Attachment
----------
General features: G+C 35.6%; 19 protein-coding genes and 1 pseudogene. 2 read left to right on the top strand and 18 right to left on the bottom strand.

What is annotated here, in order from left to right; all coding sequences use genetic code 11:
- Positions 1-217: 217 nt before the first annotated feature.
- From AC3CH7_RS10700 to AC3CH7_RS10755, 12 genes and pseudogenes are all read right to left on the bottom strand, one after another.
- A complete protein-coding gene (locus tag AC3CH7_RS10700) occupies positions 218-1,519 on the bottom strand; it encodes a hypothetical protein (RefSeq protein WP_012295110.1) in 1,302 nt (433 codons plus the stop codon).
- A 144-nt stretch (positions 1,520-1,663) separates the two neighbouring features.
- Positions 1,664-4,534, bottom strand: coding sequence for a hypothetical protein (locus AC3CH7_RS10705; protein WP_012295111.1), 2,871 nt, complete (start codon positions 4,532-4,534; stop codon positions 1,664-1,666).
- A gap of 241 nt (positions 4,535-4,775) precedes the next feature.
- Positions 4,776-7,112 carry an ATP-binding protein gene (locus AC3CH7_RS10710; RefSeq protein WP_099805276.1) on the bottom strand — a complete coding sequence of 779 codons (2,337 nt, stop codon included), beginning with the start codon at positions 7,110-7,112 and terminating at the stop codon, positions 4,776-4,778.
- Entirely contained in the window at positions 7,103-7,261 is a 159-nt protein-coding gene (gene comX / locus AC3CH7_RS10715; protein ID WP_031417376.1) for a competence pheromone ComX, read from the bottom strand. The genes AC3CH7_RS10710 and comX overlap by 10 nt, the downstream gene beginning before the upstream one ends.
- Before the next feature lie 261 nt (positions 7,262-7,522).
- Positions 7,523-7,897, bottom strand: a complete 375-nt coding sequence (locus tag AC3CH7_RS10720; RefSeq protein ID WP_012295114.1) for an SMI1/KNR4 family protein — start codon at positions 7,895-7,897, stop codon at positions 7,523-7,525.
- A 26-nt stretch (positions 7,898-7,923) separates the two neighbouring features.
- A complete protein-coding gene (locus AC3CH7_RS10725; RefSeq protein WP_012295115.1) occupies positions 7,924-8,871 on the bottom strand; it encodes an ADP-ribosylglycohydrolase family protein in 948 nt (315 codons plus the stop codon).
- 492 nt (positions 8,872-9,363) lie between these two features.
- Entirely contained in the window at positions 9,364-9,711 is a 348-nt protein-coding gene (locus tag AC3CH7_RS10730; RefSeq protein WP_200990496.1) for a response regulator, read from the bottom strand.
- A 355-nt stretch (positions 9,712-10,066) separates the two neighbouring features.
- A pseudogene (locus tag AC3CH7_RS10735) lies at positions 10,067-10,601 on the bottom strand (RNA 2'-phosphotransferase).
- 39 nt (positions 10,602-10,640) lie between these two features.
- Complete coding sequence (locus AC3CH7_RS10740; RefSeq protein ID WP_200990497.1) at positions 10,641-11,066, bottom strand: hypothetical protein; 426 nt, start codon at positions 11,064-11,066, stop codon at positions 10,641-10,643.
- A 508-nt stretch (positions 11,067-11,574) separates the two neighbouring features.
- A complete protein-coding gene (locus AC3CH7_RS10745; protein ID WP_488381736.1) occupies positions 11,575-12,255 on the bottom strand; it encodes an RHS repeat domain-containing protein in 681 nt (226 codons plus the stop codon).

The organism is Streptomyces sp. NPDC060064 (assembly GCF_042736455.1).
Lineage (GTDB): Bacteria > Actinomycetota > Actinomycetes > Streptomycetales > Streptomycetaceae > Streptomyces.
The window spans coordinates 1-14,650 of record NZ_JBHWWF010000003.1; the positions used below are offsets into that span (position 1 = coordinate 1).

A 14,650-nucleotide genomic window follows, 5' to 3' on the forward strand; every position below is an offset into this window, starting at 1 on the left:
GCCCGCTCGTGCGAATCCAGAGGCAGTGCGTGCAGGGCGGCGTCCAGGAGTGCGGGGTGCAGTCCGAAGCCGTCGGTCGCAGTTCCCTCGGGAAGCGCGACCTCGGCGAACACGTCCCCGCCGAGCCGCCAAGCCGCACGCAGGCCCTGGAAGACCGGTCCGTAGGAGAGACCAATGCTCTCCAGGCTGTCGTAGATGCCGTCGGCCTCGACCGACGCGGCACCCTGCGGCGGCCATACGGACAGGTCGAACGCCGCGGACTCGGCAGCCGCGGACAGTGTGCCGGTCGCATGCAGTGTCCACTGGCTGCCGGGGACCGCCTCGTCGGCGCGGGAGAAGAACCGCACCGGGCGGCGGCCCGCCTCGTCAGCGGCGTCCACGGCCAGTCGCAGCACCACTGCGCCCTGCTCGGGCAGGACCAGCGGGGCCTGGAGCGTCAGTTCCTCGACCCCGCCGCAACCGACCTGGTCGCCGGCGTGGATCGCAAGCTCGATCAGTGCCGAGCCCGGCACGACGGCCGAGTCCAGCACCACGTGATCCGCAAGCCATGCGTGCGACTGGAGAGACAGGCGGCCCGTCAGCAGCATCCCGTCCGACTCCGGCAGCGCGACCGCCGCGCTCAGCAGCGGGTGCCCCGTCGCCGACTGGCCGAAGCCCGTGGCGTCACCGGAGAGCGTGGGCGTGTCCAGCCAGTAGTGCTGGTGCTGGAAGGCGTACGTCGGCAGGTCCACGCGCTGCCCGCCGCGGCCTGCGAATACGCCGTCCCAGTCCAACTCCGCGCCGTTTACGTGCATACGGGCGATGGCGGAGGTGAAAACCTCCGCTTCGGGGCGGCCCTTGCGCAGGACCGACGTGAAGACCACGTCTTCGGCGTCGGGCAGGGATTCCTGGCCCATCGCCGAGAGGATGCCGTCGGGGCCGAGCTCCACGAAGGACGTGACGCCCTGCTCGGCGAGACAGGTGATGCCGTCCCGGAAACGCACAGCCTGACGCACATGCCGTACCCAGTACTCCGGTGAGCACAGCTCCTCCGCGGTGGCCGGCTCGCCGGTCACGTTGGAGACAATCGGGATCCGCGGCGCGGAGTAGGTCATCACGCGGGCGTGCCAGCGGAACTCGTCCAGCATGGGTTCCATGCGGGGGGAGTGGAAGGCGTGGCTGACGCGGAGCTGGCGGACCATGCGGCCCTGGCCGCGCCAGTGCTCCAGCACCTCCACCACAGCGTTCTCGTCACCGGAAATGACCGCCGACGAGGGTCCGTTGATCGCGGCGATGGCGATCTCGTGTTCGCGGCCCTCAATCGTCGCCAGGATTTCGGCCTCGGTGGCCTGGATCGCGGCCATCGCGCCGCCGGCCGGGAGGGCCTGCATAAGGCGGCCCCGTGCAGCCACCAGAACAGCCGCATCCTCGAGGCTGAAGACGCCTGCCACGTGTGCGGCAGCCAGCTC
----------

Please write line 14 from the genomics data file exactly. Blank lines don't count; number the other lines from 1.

- A complete protein-coding gene (locus AC3CH7_RS10725; RefSeq protein WP_012295115.1) occupies positions 7,924-8,871 on the bottom strand; it encodes an ADP-ribosylglycohydrolase family protein in 948 nt (315 codons plus the stop codon).